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C.A. Girkin, G. McGwin, C. Long, J. DeLeon–Ortega, C.M. Graff, A.W. Everett; Discrimination Between Glaucomatous and Non–Glaucomatous Eyes in African–Americans and Whites with Subjective and Objective Optic Nerve Assessment . Invest. Ophthalmol. Vis. Sci. 2004;45(13):5502.
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© ARVO (1962-2015); The Authors (2016-present)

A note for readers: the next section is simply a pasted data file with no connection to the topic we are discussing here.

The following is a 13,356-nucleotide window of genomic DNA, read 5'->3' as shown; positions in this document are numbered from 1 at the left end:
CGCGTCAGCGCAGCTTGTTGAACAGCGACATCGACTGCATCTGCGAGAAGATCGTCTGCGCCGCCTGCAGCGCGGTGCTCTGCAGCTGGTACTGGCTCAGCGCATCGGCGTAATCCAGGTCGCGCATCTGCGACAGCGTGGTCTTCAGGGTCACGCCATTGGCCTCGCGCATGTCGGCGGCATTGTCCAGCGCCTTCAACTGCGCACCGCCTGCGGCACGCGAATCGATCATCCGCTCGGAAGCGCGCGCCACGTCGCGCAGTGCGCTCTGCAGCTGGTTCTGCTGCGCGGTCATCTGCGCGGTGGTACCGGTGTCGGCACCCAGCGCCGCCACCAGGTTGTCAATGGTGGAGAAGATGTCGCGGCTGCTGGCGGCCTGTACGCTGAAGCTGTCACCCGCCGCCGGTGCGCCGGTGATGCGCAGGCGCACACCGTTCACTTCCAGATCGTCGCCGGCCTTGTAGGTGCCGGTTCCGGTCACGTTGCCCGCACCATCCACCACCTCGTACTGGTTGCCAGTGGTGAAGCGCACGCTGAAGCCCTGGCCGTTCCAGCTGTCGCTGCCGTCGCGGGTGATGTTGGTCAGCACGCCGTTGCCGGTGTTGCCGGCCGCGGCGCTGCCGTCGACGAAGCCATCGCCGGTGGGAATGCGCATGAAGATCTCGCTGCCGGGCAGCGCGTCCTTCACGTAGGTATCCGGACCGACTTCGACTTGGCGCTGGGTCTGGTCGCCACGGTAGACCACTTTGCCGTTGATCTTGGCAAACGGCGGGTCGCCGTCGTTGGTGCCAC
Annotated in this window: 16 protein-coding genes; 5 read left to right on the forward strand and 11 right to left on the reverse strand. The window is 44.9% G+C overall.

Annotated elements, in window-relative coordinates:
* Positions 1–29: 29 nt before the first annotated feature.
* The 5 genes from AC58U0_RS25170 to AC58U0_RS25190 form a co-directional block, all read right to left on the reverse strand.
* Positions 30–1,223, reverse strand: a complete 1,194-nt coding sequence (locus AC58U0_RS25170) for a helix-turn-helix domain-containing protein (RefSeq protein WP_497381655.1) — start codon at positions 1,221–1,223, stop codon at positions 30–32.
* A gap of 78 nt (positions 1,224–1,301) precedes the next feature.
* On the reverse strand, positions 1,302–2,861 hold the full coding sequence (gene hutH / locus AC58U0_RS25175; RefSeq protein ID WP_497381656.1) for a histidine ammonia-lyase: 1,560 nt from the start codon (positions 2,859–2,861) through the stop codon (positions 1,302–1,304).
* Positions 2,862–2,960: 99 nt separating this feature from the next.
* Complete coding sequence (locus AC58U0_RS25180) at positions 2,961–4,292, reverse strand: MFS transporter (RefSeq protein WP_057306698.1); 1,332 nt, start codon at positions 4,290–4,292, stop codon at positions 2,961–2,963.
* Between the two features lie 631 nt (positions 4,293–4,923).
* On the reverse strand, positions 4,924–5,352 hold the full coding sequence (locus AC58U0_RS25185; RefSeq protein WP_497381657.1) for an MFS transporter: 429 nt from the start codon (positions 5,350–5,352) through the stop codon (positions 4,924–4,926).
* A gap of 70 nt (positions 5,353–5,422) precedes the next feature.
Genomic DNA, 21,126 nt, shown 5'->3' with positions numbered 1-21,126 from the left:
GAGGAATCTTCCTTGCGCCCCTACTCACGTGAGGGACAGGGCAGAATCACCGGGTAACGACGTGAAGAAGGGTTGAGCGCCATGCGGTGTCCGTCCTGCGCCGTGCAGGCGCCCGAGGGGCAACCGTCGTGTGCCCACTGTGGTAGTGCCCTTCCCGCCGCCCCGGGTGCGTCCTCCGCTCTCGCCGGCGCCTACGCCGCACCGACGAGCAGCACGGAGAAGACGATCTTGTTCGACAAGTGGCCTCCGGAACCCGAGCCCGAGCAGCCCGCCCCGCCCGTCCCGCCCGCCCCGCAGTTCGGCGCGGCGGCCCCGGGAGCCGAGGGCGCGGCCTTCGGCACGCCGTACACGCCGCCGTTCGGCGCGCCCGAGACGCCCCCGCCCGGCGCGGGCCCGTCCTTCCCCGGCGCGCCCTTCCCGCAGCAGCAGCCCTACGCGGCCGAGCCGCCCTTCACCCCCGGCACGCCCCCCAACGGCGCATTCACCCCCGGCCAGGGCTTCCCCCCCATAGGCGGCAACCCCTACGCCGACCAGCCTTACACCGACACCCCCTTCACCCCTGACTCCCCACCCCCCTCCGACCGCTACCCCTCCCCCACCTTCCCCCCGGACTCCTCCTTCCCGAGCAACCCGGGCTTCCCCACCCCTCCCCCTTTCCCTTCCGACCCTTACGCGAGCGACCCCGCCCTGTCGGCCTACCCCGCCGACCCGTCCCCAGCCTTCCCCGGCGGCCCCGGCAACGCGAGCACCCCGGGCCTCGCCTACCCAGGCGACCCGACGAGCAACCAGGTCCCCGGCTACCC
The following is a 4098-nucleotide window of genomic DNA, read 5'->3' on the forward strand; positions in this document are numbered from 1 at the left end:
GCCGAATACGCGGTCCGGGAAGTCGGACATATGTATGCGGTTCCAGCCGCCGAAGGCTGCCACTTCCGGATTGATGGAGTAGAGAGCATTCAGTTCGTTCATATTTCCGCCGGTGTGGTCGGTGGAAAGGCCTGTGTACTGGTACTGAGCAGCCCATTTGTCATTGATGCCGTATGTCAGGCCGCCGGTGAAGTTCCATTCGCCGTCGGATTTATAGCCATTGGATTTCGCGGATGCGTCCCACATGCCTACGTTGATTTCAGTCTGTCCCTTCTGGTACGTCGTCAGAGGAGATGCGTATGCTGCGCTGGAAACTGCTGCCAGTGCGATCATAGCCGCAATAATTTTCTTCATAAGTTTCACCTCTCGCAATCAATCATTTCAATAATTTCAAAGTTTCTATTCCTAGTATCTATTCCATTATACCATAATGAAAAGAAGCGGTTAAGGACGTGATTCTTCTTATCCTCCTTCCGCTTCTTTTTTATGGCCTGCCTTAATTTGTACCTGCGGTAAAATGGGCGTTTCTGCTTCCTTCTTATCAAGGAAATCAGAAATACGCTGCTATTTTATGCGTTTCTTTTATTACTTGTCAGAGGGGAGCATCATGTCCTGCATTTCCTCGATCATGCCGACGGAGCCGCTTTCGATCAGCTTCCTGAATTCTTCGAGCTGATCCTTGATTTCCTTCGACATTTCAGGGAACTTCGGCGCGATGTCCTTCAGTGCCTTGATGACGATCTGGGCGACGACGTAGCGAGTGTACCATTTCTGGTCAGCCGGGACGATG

Purpose:To compare the ability of quantitative optic disc topography and subjective optic disc evaluation in discriminating glaucomatous from normal eyes in African Americans and Whites. Methods:118 eyes from African American patients and 86 eyes from White patients with glaucoma were included in the analysis. 112 eyes from African American normal subjects and 66 eyes from White normal subjects were used as a control group. Racial groups were defined by self–description. All subjects underwent topographic imaging, stereophotography, and standard perimetry. Glaucoma was defined by visual field defect alone. Stereophotos were graded in a masked fashion by three independent graders. The areas under the receiver operator curve (aROC) were calculated for the overall stereophoto grade, each CSLO parameter, and previously describe discriminant functions. After adjustment for disc area, the aROC associated with each parameter, discriminant function, and subjective stereophoto grade were compared between African Americans and Whites. Results:The aROC for masked stereophotographic disc evaluation and the best discriminatory CSLO parameter (vertical cup disc ratio, CDR) was higher in Whites (0.868 stereophotographic, 0.823 CSLO vertical CDR) than in African–Americans (0.831 stereophotographic, 0.788 CSLO vertical CDR). However, this difference was not significant when adjusted for disc area. No significant differences were found between the aROC with subjective stereophotographic assessment and the most discriminatory optic disc parameter in either racial group. Conclusions:Previously described racial differences in optic disc structure produce little impact on the relative ability of subjective and objective methods to discriminate between glaucomatous and non–glaucomatous optic discs.
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